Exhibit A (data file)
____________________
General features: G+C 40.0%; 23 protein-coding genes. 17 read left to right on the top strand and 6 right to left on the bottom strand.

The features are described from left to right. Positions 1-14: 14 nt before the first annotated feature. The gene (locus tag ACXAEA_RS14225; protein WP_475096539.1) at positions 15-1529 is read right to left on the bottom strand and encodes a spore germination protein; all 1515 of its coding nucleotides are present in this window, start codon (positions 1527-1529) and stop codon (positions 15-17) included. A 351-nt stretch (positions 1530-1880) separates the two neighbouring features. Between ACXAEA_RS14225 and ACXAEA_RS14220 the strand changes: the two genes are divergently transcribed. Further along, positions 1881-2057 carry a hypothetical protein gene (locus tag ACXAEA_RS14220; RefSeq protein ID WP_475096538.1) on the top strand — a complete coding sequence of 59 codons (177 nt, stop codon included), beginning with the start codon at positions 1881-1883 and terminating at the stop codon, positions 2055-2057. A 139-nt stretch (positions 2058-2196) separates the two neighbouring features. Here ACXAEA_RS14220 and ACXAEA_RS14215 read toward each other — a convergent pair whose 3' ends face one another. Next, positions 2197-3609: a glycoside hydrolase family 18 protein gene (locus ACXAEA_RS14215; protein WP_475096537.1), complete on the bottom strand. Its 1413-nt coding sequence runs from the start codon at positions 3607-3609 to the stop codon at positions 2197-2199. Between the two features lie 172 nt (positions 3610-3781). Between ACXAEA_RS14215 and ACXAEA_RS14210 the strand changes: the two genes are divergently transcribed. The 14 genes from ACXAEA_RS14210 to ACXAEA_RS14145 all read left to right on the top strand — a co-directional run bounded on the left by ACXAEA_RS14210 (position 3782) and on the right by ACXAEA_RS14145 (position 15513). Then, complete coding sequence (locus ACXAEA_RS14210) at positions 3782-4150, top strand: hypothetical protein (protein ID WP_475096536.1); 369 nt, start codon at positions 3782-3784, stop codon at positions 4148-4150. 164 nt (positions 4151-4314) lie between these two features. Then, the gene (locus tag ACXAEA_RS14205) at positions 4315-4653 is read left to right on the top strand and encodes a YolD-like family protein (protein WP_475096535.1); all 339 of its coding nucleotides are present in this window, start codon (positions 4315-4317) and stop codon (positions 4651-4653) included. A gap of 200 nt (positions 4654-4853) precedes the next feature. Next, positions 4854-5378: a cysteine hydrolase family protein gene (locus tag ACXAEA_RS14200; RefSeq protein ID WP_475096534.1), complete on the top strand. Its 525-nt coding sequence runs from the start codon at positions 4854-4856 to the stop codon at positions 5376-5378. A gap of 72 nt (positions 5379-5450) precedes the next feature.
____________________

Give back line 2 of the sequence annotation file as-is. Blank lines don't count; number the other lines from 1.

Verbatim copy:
The features are described from left to right. Positions 1-14: 14 nt before the first annotated feature. The gene (locus tag ACXAEA_RS14225; protein WP_475096539.1) at positions 15-1529 is read right to left on the bottom strand and encodes a spore germination protein; all 1515 of its coding nucleotides are present in this window, start codon (positions 1527-1529) and stop codon (positions 15-17) included. A 351-nt stretch (positions 1530-1880) separates the two neighbouring features. Between ACXAEA_RS14225 and ACXAEA_RS14220 the strand changes: the two genes are divergently transcribed. Further along, positions 1881-2057 carry a hypothetical protein gene (locus tag ACXAEA_RS14220; RefSeq protein ID WP_475096538.1) on the top strand — a complete coding sequence of 59 codons (177 nt, stop codon included), beginning with the start codon at positions 1881-1883 and terminating at the stop codon, positions 2055-2057. A 139-nt stretch (positions 2058-2196) separates the two neighbouring features. Here ACXAEA_RS14220 and ACXAEA_RS14215 read toward each other — a convergent pair whose 3' ends face one another. Next, positions 2197-3609: a glycoside hydrolase family 18 protein gene (locus ACXAEA_RS14215; protein WP_475096537.1), complete on the bottom strand. Its 1413-nt coding sequence runs from the start codon at positions 3607-3609 to the stop codon at positions 2197-2199. Between the two features lie 172 nt (positions 3610-3781). Between ACXAEA_RS14215 and ACXAEA_RS14210 the strand changes: the two genes are divergently transcribed. The 14 genes from ACXAEA_RS14210 to ACXAEA_RS14145 all read left to right on the top strand — a co-directional run bounded on the left by ACXAEA_RS14210 (position 3782) and on the right by ACXAEA_RS14145 (position 15513). Then, complete coding sequence (locus ACXAEA_RS14210) at positions 3782-4150, top strand: hypothetical protein (protein ID WP_475096536.1); 369 nt, start codon at positions 3782-3784, stop codon at positions 4148-4150. 164 nt (positions 4151-4314) lie between these two features. Then, the gene (locus tag ACXAEA_RS14205) at positions 4315-4653 is read left to right on the top strand and encodes a YolD-like family protein (protein WP_475096535.1); all 339 of its coding nucleotides are present in this window, start codon (positions 4315-4317) and stop codon (positions 4651-4653) included. A gap of 200 nt (positions 4654-4853) precedes the next feature. Next, positions 4854-5378: a cysteine hydrolase family protein gene (locus tag ACXAEA_RS14200; RefSeq protein ID WP_475096534.1), complete on the top strand. Its 525-nt coding sequence runs from the start codon at positions 4854-4856 to the stop codon at positions 5376-5378. A gap of 72 nt (positions 5379-5450) precedes the next feature.